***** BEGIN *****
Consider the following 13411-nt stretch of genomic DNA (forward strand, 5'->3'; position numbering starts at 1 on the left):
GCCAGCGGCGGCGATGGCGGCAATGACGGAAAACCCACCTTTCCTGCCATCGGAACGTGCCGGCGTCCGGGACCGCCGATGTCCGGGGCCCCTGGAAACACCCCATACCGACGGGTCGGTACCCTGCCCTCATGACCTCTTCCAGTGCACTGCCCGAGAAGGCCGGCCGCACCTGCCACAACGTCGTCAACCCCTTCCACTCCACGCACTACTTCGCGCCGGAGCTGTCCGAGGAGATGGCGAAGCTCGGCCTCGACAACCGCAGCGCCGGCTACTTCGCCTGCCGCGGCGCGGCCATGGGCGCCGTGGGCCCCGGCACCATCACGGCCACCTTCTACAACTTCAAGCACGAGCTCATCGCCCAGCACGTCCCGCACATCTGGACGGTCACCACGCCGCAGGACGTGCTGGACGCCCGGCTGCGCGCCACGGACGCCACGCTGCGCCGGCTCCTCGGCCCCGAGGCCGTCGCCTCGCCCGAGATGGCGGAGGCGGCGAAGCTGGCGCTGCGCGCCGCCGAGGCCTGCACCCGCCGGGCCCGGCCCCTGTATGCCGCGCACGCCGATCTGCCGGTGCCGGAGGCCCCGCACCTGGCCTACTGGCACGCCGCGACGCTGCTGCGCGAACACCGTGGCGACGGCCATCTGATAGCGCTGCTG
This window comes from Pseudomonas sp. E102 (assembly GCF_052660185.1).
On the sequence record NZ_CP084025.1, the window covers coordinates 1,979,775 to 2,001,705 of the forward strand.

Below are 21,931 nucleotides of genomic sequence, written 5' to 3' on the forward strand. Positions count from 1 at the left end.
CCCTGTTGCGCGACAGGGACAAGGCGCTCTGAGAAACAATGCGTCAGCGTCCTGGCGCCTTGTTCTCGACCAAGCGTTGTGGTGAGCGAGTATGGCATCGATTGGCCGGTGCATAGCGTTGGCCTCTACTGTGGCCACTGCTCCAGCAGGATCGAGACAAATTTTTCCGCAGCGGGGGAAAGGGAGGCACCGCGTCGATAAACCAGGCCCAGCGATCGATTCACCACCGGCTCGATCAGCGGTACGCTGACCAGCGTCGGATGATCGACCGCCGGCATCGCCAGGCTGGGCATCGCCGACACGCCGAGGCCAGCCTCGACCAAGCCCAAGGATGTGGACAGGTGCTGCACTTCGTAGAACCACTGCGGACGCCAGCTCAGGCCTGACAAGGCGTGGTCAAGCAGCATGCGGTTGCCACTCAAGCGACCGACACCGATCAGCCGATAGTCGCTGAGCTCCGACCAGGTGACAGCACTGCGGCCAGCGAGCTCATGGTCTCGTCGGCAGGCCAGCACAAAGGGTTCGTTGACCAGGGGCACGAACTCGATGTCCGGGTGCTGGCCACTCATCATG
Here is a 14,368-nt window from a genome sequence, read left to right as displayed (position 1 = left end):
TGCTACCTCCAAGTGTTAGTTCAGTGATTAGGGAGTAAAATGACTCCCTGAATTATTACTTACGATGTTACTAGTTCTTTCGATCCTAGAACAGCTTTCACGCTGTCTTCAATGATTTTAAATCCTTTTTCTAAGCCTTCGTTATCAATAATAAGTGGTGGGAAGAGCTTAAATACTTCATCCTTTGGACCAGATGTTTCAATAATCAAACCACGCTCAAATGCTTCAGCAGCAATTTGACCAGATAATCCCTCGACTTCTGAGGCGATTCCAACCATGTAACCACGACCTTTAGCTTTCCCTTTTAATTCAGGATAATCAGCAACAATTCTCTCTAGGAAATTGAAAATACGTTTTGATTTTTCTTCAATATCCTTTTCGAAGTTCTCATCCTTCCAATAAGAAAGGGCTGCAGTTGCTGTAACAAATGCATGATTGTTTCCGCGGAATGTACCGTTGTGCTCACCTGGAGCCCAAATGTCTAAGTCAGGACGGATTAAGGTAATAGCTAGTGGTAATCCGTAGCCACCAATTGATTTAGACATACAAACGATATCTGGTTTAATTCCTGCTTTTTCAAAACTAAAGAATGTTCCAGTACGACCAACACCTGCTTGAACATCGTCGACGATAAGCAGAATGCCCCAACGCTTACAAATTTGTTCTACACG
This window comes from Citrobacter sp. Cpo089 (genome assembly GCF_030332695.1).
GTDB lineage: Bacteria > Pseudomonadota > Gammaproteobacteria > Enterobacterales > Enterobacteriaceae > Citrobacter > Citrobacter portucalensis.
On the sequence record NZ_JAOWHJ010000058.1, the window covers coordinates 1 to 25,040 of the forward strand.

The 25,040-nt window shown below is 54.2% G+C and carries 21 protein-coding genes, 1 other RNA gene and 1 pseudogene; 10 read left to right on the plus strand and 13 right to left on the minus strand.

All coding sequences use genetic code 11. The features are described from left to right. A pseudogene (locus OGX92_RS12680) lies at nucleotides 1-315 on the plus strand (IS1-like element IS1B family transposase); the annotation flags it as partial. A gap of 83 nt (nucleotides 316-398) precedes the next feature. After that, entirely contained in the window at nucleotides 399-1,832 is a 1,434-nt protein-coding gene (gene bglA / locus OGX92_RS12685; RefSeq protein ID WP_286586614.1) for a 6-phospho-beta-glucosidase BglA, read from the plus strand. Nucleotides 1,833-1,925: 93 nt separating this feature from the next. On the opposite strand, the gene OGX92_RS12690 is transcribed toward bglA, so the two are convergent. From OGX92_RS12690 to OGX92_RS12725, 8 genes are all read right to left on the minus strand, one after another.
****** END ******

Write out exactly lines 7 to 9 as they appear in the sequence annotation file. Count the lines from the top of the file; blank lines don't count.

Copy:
Here is a 14,368-nt window from a genome sequence, read left to right as displayed (position 1 = left end):
TGCTACCTCCAAGTGTTAGTTCAGTGATTAGGGAGTAAAATGACTCCCTGAATTATTACTTACGATGTTACTAGTTCTTTCGATCCTAGAACAGCTTTCACGCTGTCTTCAATGATTTTAAATCCTTTTTCTAAGCCTTCGTTATCAATAATAAGTGGTGGGAAGAGCTTAAATACTTCATCCTTTGGACCAGATGTTTCAATAATCAAACCACGCTCAAATGCTTCAGCAGCAATTTGACCAGATAATCCCTCGACTTCTGAGGCGATTCCAACCATGTAACCACGACCTTTAGCTTTCCCTTTTAATTCAGGATAATCAGCAACAATTCTCTCTAGGAAATTGAAAATACGTTTTGATTTTTCTTCAATATCCTTTTCGAAGTTCTCATCCTTCCAATAAGAAAGGGCTGCAGTTGCTGTAACAAATGCATGATTGTTTCCGCGGAATGTACCGTTGTGCTCACCTGGAGCCCAAATGTCTAAGTCAGGACGGATTAAGGTAATAGCTAGTGGTAATCCGTAGCCACCAATTGATTTAGACATACAAACGATATCTGGTTTAATTCCTGCTTTTTCAAAACTAAAGAATGTTCCAGTACGACCAACACCTGCTTGAACATCGTCGACGATAAGCAGAATGCCCCAACGCTTACAAATTTGTTCTACACG
This window comes from Citrobacter sp. Cpo089 (genome assembly GCF_030332695.1).